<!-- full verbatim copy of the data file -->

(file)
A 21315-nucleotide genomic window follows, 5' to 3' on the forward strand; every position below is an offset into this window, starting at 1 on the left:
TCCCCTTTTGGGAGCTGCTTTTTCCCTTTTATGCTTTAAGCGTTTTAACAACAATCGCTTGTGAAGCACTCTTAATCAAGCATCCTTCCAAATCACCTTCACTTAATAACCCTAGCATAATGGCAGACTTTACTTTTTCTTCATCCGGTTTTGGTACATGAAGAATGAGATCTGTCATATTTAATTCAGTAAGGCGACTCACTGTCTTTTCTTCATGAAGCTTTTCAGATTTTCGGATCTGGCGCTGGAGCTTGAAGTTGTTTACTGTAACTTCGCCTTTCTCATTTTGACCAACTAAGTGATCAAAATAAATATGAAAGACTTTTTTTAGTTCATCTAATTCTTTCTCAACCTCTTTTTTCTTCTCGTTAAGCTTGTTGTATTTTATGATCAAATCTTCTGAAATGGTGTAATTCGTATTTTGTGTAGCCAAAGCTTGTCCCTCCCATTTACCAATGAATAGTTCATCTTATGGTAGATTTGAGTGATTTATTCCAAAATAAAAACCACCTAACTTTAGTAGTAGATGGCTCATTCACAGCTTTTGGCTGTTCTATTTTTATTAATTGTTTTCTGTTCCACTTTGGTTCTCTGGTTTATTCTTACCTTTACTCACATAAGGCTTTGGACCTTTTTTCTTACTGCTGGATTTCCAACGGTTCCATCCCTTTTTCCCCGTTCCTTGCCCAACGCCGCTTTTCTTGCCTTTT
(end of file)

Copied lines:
A 21315-nucleotide genomic window follows, 5' to 3' on the forward strand; every position below is an offset into this window, starting at 1 on the left:
TCCCCTTTTGGGAGCTGCTTTTTCCCTTTTATGCTTTAAGCGTTTTAACAACAATCGCTTGTGAAGCACTCTTAATCAAGCATCCTTCCAAATCACCTTCACTTAATAACCCTAGCATAATGGCAGACTTTACTTTTTCTTCATCCGGTTTTGGTACATGAAGAATGAGATCTGTCATATTTAATTCAGTAAGGCGACTCACTGTCTTTTCTTCATGAAGCTTTTCAGATTTTCGGATCTGGCGCTGGAGCTTGAAGTTGTTTACTGTAACTTCGCCTTTCTCATTTTGACCAACTAAGTGATCAAAATAAATATGAAAGACTTTTTTTAGTTCATCTAATTCTTTCTCAACCTCTTTTTTCTTCTCGTTAAGCTTGTTGTATTTTATGATCAAATCTTCTGAAATGGTGTAATTCGTATTTTGTGTAGCCAAAGCTTGTCCCTCCCATTTACCAATGAATAGTTCATCTTATGGTAGATTTGAGTGATTTATTCCAAAATAAAAACCACCTAACTTTAGTAGTAGATGGCTCATTCACAGCTTTTGGCTGTTCTATTTTTATTAATTGTTTTCTGTTCCACTTTGGTTCTCTGGTTTATTCTTACCTTTACTCACATAAGGCTTTGGACCTTTTTTCTTACTGCTGGATTTCCAACGGTTCCATCCCTTTTTCCCCGTTCCTTGCCCAACGCCGCTTTTCTTGCCTTTT